[T]he Workman gives it what Wideness and Height he pleases, and parts with it almost as soon as he has taken it in hand....As soon as the Cup is taken from the Wheel it is immediately given to a second Workman, and soon after delivered to a third, who puts it in a Mould, and gives it its proper Figure: a fourth Workman polishes the Cup with a Chisel, especially towards the Edges, and makes it as thin as it is necessary to render it transparent.
He went on to add, with some amazement, that “it is surprising to behold with what Swiftness these Vessels pass thro’ so many Hands, some affirm that a Piece of China-ware, after it is baked, has passed the hands of seventy Workmen.”
Painting was also done in the same assembly-line fashion; d’Entrecolles noted that
the Labour of Painting is divided in the same Laboratory between a great number of workmen: It is the Business of one to make the coloured Circle, which is near the edges of China-ware; another traces the Flowers, which are painted by a third; it belongs to one to make Rivers and Mountains, to another Birds and other Animals.
These techniques of mass production enabled Chinese producers to make vast quantities of uniform, high-quality pieces quickly and affordably. The highly organized industry was also able to adapt relatively easily to create new shapes and designs to satisfy the needs of new markets and new consumer preferences.
It could be argued that the service decorated with the insignia of the Society of the Cincinnati is the most significant group of Chinese export porcelain made for the American market (fig. 11). Commissioned by the first American merchant to go to China, it was owned by George Washington and, later, by Robert E. Lee.
The service consisted of 302 pieces, each of which was decorated with a figure of Fame holding the Society of the Cincinnati badge, which is shaped like an eagle. The society, an organization of Revolutionary War officers that was founded in 1783, is named after Lucius Quinctius Cincinnatus (ca. 519–430 B.C.), a Roman farmer turned military leader who rescued Rome and then relinquished his power to return to his farm. Cincinnatus was seen by many as the model of a selfless patriot; George Washington, a farmer who had led American troops to victory and then retired to return to Mount Vernon, was seen by many as a modern-day Cincinnatus.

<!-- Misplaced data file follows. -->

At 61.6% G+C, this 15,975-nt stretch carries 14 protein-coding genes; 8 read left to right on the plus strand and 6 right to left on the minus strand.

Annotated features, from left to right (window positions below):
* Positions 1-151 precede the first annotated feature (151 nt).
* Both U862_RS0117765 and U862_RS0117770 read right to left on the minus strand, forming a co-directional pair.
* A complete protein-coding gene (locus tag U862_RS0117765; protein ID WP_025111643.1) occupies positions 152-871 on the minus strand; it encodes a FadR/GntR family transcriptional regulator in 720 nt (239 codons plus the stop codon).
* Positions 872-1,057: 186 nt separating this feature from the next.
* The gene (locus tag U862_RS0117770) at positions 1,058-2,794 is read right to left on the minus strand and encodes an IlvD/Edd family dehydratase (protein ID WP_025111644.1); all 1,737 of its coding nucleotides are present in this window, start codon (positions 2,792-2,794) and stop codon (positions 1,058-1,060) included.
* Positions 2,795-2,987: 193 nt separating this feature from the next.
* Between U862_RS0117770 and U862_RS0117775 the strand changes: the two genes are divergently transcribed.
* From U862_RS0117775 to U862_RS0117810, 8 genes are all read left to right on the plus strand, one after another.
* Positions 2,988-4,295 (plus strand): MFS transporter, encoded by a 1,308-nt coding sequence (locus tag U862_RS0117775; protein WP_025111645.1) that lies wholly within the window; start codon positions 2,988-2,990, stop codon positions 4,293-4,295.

The service was commissioned by Samuel Shaw, a member of the Society of the Cincinnati and the supercargo (an officer on a merchant ship in charge of the cargo) on the Empress of China, the first American ship to trade with China. He recorded the process by which he ordered the service:
There are many painters in Canton, but I was informed that not one of them possess[es] a genius for design. I wished to have something emblematic of the institution of the order of the Cincinnati executed upon a set of porcelain....For this purpose, I procured two separate engravings of the goddess, an elegant figure of a military man, and furnished the painter with a copy of the emblems which I had in my possession. He was allowed to be the most eminent of his profession, but after repeated trials, was unable to combine the figures with the least propriety; though there was not one of them which singly he could not copy with the greatest exactness. I could therefore have my wishes gratified only in part.
His negative comments say more about his own prejudices than the abilities of Chinese painters, but they also point to the difficulties European and American merchants had in communicating their orders to Chinese merchants and craftspeople.
The service was brought to America, and in 1786 Washington’s friend Henry Lee purchased it on his behalf. Reflecting the range of currencies circulating in the new nation, the service’s price was listed at £60, Lee quoted Washington $150, and Washington reimbursed Lee with 32 1/4 guineas’ worth of moidore, a Portuguese coin containing about 4.93 grams of fine gold.